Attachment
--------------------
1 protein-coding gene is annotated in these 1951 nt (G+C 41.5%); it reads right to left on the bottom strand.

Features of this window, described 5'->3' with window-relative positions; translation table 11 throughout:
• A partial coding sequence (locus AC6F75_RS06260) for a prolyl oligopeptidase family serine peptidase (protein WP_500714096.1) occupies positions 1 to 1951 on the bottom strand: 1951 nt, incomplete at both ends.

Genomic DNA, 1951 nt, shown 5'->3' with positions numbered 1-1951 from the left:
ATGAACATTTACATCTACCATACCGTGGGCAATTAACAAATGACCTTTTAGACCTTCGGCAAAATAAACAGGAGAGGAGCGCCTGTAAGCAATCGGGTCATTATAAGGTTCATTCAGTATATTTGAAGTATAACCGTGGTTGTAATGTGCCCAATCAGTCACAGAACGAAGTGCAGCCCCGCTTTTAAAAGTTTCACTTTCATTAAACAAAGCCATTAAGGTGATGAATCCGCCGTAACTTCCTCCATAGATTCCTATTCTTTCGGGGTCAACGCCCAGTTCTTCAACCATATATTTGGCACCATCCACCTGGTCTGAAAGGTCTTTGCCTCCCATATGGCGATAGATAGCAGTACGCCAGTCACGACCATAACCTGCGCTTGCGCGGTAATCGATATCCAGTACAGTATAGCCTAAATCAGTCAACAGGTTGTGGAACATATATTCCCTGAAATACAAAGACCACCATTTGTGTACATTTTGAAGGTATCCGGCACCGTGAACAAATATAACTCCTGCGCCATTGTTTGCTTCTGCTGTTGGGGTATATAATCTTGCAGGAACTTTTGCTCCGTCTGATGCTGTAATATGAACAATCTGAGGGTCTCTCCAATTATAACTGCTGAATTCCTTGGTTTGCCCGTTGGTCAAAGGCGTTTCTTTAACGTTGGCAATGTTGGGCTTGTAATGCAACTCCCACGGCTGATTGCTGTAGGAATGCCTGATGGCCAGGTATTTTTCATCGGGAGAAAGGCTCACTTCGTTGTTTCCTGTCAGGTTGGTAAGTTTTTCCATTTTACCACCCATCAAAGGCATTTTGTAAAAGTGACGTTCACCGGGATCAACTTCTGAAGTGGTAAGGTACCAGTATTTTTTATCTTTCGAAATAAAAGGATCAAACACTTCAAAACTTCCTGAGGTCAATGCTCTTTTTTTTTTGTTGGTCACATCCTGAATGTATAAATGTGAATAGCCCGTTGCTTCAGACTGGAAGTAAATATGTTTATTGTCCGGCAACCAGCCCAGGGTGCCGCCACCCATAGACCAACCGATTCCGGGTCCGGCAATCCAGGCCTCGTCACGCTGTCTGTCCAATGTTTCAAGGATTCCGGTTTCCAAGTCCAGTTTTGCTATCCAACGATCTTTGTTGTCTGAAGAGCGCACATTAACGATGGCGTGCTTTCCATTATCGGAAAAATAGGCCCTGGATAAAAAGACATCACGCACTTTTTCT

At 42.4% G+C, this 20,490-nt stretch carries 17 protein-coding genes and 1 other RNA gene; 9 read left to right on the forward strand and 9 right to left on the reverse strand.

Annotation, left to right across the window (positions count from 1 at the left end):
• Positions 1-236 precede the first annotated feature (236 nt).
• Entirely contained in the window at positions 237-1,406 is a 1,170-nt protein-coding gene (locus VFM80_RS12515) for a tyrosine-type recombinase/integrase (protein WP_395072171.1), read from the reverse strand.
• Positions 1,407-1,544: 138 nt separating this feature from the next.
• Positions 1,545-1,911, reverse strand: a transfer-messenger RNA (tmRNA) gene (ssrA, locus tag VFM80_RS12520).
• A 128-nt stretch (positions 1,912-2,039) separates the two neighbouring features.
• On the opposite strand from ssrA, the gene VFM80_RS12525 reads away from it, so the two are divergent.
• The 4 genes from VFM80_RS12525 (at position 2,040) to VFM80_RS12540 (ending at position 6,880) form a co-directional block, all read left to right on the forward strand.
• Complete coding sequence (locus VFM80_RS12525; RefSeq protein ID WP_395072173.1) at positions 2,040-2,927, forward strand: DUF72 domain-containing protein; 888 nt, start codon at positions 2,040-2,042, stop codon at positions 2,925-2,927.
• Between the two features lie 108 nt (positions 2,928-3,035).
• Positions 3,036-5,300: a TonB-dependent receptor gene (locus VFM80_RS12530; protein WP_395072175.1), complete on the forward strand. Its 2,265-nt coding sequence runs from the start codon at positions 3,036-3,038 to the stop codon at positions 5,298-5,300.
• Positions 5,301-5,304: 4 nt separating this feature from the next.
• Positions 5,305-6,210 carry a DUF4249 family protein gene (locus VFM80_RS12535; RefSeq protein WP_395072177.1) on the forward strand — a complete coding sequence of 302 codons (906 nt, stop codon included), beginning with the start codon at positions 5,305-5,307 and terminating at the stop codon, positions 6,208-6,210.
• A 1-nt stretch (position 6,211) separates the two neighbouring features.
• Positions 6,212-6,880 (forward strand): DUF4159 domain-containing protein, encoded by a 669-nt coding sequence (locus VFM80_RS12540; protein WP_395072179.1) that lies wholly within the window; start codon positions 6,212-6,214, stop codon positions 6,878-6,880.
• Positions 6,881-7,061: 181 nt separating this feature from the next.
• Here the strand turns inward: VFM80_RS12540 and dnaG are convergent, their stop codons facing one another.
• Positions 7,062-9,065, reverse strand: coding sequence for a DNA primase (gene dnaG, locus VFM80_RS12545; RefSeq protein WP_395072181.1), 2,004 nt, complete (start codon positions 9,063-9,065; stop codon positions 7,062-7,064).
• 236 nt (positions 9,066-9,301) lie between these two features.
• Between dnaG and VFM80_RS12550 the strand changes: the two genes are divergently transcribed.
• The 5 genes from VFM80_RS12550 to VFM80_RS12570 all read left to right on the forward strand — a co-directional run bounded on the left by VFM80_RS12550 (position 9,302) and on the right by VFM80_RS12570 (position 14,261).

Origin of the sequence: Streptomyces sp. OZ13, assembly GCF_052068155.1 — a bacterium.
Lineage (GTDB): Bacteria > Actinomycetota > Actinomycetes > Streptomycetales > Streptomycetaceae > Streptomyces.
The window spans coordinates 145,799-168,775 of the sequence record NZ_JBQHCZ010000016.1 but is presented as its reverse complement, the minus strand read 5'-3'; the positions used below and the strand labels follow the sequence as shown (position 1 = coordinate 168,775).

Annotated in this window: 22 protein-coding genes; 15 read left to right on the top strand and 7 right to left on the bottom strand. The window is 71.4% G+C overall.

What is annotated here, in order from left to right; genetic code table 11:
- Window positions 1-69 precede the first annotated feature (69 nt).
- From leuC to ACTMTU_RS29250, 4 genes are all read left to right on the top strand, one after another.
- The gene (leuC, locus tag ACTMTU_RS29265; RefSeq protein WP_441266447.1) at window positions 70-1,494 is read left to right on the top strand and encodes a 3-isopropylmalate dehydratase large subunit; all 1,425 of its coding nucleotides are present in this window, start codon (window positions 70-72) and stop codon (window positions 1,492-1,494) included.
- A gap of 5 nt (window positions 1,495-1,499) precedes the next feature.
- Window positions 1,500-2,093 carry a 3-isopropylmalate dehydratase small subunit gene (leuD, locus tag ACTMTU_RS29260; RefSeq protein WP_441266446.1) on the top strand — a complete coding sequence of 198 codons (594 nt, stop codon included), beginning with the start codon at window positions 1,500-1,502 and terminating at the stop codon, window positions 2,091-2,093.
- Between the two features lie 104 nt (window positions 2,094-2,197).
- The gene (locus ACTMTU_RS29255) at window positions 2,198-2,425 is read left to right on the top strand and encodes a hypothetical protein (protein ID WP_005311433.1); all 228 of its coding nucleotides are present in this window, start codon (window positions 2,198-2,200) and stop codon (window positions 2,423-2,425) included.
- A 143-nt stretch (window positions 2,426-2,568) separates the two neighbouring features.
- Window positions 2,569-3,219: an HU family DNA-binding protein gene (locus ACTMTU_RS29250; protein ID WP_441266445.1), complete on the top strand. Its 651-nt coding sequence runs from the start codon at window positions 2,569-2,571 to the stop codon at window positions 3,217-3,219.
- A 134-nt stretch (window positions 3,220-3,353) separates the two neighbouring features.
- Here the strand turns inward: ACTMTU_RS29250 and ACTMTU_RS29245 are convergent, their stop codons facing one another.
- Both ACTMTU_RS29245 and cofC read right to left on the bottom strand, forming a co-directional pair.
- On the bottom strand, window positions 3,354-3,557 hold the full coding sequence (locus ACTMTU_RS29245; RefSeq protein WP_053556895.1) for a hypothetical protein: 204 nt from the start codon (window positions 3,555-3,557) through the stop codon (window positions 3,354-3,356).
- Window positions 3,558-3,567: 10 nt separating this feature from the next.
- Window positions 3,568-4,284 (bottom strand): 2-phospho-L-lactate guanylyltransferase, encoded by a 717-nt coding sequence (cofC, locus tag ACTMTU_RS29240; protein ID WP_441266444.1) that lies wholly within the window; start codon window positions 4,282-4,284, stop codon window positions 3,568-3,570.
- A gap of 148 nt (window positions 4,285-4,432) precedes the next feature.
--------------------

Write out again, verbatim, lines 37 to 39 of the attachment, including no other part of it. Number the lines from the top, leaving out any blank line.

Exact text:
- Window positions 1,500-2,093 carry a 3-isopropylmalate dehydratase small subunit gene (leuD, locus tag ACTMTU_RS29260; RefSeq protein WP_441266446.1) on the top strand — a complete coding sequence of 198 codons (594 nt, stop codon included), beginning with the start codon at window positions 1,500-1,502 and terminating at the stop codon, window positions 2,091-2,093.
- Between the two features lie 104 nt (window positions 2,094-2,197).
- The gene (locus ACTMTU_RS29255) at window positions 2,198-2,425 is read left to right on the top strand and encodes a hypothetical protein (protein ID WP_005311433.1); all 228 of its coding nucleotides are present in this window, start codon (window positions 2,198-2,200) and stop codon (window positions 2,423-2,425) included.